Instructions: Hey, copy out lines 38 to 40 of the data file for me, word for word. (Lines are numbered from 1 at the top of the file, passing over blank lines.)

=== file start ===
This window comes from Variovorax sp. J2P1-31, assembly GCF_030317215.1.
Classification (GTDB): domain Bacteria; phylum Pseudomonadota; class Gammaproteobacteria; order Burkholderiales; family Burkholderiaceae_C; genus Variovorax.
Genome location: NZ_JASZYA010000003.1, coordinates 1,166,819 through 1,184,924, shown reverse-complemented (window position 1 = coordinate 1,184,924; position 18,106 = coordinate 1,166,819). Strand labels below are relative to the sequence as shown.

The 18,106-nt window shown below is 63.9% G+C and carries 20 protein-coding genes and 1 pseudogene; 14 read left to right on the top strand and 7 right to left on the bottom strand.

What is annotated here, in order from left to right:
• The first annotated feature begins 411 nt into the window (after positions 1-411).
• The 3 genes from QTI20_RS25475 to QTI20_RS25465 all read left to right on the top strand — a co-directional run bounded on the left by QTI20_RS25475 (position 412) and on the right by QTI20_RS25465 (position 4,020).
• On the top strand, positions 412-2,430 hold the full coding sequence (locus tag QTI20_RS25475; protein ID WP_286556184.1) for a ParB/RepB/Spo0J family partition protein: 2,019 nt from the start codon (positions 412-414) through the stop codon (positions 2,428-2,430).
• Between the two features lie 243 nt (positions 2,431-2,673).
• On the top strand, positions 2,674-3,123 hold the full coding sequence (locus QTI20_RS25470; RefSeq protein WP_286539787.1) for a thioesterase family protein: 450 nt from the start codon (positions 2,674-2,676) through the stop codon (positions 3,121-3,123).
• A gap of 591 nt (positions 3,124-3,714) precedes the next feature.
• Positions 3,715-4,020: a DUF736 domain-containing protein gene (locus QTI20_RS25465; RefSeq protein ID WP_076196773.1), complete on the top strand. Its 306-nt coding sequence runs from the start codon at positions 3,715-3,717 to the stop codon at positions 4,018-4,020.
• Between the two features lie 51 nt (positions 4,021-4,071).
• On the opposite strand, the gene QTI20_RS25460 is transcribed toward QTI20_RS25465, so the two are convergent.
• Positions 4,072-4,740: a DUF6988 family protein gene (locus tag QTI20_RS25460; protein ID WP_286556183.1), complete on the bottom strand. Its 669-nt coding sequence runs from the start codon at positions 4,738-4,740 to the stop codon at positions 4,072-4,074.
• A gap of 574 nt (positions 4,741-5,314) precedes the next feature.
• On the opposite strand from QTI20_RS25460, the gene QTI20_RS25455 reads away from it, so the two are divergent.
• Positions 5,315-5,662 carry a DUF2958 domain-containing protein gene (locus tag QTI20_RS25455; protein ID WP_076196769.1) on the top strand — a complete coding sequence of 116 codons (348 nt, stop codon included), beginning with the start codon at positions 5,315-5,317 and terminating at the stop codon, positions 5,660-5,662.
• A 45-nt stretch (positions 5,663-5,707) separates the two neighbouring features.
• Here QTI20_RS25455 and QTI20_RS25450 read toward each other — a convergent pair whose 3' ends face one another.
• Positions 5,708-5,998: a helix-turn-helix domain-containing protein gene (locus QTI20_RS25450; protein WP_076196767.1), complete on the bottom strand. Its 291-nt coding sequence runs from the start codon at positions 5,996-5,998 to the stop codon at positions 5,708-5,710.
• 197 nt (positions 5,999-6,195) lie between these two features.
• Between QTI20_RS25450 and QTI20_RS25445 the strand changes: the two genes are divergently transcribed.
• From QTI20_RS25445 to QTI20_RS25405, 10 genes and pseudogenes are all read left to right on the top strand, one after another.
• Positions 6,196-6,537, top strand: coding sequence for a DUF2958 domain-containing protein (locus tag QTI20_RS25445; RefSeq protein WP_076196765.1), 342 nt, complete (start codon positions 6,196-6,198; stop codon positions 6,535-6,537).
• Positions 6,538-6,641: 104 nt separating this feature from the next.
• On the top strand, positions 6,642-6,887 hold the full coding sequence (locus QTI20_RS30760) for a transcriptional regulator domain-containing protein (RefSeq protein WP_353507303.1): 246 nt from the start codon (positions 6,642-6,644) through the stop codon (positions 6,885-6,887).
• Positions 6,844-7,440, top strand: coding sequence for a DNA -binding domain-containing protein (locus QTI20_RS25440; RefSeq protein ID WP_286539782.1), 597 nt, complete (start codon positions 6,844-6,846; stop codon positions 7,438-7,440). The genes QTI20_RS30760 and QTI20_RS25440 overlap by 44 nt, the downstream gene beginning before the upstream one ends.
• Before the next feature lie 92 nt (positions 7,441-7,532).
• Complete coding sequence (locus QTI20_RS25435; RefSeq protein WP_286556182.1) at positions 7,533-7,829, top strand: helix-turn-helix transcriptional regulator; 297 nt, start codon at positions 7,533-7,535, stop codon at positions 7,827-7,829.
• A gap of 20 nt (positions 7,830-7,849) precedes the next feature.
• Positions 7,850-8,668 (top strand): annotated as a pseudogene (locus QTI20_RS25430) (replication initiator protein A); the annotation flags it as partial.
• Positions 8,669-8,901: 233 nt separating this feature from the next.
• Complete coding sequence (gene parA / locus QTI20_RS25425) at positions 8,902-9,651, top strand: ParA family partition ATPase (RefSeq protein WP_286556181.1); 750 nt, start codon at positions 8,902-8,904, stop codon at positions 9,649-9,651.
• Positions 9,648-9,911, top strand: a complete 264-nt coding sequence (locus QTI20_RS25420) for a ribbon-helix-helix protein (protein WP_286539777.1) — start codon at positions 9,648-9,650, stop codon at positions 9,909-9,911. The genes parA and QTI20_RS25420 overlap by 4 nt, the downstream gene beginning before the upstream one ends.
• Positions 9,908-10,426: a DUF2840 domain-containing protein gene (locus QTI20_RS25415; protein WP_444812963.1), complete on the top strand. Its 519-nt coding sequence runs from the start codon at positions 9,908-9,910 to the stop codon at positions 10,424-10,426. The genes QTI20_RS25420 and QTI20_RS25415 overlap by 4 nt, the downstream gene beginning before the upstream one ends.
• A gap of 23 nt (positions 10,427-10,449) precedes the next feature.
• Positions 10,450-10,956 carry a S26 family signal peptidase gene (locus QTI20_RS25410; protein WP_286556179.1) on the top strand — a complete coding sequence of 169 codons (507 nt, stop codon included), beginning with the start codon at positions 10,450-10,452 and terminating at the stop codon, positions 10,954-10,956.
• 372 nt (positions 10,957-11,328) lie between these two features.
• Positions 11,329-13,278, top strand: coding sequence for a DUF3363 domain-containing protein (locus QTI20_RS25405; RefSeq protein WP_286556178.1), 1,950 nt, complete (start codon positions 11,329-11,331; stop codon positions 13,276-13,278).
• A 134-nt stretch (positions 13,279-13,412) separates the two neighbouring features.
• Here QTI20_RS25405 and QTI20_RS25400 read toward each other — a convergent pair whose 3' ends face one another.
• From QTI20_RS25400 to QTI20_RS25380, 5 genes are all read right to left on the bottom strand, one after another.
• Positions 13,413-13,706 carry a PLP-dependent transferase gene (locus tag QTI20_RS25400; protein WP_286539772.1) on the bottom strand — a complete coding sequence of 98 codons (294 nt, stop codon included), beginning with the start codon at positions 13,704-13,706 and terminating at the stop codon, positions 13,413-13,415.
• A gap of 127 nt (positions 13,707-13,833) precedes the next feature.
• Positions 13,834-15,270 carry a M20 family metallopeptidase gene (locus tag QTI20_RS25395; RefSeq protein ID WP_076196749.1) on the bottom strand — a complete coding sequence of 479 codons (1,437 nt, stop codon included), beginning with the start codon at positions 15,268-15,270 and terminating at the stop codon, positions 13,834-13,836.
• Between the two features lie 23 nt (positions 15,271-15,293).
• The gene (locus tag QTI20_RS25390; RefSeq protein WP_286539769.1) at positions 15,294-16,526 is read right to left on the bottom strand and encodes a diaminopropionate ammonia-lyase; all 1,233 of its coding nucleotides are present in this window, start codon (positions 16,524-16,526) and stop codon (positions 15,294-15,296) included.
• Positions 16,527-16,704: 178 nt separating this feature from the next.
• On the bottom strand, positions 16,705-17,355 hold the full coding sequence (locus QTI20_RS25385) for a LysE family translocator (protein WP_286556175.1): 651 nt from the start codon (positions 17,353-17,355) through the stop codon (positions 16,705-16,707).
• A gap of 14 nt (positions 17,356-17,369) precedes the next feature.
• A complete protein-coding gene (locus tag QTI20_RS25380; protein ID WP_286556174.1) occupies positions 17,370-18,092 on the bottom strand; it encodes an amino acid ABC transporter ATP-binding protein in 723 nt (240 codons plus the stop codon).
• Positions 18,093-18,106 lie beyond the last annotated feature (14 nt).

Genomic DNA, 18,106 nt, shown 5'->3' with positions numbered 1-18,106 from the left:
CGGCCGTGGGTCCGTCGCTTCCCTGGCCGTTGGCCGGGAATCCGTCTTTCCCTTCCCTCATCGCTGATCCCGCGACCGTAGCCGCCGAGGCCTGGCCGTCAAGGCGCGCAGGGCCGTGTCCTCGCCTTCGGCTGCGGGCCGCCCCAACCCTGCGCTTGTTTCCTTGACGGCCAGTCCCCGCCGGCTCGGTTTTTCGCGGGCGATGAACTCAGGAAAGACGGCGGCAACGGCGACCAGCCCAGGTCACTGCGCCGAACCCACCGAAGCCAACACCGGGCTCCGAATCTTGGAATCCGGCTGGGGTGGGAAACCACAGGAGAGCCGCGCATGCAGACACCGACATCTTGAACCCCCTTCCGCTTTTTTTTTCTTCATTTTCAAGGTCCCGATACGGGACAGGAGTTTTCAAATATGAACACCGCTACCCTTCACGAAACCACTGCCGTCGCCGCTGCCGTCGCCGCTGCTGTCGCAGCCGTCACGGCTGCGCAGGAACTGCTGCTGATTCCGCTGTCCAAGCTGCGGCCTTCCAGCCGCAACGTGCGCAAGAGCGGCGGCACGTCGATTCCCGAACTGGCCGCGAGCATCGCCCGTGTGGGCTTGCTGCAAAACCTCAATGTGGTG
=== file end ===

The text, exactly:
• Positions 10,450-10,956 carry a S26 family signal peptidase gene (locus QTI20_RS25410; protein WP_286556179.1) on the top strand — a complete coding sequence of 169 codons (507 nt, stop codon included), beginning with the start codon at positions 10,450-10,452 and terminating at the stop codon, positions 10,954-10,956.
• 372 nt (positions 10,957-11,328) lie between these two features.
• Positions 11,329-13,278, top strand: coding sequence for a DUF3363 domain-containing protein (locus QTI20_RS25405; RefSeq protein WP_286556178.1), 1,950 nt, complete (start codon positions 11,329-11,331; stop codon positions 13,276-13,278).